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Jun 1, 2017

Healthy Living: Milk Still Does a Body Good

The Food and Agriculture Organization of the United Nations celebrated the first World Milk Day in 2001. It was meant to be a day to remind people across the world of the health benefits of milk and the hard work of farmers.  Milk today is still a common food source across the globe and with good reason.  In tonight’s Healthy Living, we go one-on-one with a nutritionist to find out about the health benefits of milk.

 

Marleni Cuellar, Reporting

“Raise your Glass” It’s not a wedding toast; but, the theme for this year’s world milk day. While milk has long been seen as a drink that is good for the body, there are more people who begin to question its nutritional benefits. According to Licensed Nutritionist, Doris Sutherland, milk is packed with essential nutrients that we should include in our diets.

 

Doris Sutherland

Doris Sutherland, Licensed Nutritionist

“Milk contains many numerous nutrients that are very important in order for the body to achieve and ascertain the amount of growth ans development. Milk is rich in many nutrients such as calcium, phosphorous, magnesium, vitamin D and certain B vitamins. However, the consumption of milk whereas as they type and amount has been questioned by many in the past years. Specifically consumers should be aware of the composition of the milk the specific benefits and also the safety and the quality of the milk before choosing a specific milk type.”

 

When it comes to milk, there are now so many options; you’ll find various versions of dairy milk and a multitude of others. Which is the best for you to consume? Sutherland says it depends on your age and fat intake.

 

Doris Sutherland

“Whether animal milk or any other non dairy milk, it is first of all very important to know the content of fat, the amount of protein and the types of the vitamins and minerals that you will be consuming from that milk. Normally cow’s milk can be classified by the way it’s processed. It can be classified by the amount of fat it contains. Whole milk contains more fat than semi-skimmed milk. Semi-skimmed milk contains more fat than skimmed milk and skimmed milk more fat than low fat milk. It would also depend on the age. For example, children are recommended to have whole milk especially if they have a low fat intake. However, the older we get then skimmed milk can be consumed. But then we have some populations that are lactose intolerant – about 65% of the population is lactose intolerant. So that is when we have to choose a non-dairy product which would be our soy milk, or almond milk, our rice milk or even coconut milk. Looking at the different types of non-dairy milks, soy milk contains the same amount of proteins and the same amount of fiber as whole milk however; it has less fat making it better than consuming cow’s milk. The problem with soy is that it has been found to increase the risk of certain cancers specifically breast cancer because of the high estrogen levels. However, it has not been banned completely from the person’s diet. So it can be consumed when a person does not suspect any cancer risk. And in regards almond milk, it contains only one gram of protein. It does not contain any fat. The problem with almond milk is that some have more than ten grams of sugar and then would be consuming more sugar than calcium and vitamin D. Almond milk in its natural form does not have any calcium or vitamin D.”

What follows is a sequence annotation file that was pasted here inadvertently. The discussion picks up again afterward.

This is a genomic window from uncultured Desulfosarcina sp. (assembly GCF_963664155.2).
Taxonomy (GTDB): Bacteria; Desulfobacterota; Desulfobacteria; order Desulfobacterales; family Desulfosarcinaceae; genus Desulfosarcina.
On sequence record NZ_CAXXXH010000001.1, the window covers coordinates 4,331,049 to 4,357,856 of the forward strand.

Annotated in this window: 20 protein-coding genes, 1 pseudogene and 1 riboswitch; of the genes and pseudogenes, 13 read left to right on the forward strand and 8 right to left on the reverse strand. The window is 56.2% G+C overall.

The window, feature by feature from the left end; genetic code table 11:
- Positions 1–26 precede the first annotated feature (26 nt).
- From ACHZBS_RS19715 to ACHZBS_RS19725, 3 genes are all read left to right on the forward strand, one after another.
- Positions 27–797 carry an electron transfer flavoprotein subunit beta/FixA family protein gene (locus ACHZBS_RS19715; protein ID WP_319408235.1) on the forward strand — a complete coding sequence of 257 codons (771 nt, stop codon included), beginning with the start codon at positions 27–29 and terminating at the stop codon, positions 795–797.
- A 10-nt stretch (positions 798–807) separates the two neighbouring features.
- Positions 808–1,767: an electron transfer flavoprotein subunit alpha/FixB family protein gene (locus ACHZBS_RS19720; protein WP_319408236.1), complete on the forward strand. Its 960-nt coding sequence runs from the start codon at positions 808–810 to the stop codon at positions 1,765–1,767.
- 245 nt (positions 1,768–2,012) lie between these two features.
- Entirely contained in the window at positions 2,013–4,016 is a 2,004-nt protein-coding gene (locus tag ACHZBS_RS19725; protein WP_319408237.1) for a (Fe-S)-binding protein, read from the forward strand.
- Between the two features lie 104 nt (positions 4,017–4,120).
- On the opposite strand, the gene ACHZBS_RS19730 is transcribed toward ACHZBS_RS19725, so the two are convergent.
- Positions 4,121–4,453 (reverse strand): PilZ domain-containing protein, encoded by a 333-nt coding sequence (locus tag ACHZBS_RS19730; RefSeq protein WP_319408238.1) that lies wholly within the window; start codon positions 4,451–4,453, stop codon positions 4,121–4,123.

One rule of thumb is to read the label. You’re almond milk should be enriched with calcium and vitamin D and have no more than ten grams of sugar. What about those who don’t like the taste of milk or are trying to cut out animal products all together?

 

Doris Sutherland

“There is a replacement. You can go for yogurt, for low fat cheese, you can go for a green vegetable that contains large amounts of calcium. Also nuts, almonds, pistachios, those foods also contain certain amount of calcium; however, the amount would be very large. Just one glass of milk a day you can cover most of your nutrient requirements whereas to have broccoli for lunch you’d probably have to have very large amounts to get those calcium levels. The switch can be made from cow’s milk to any other non dairy product as long as they try to make their protein requirements with other foods; other foods that contain protein also coming from animal foods. This might be a concern for vegans that do not consume of animal food and especially those that want to eliminate the cow’s milk completely. It’s all a matter of obtaining the adequate amount of protein and balancing it out with other meals throughout the day.”

 

Sutherland recommends monitoring the sugar content and fat content in whichever milk you decide to consume. Of course, babies six months and under should have only breast milk.

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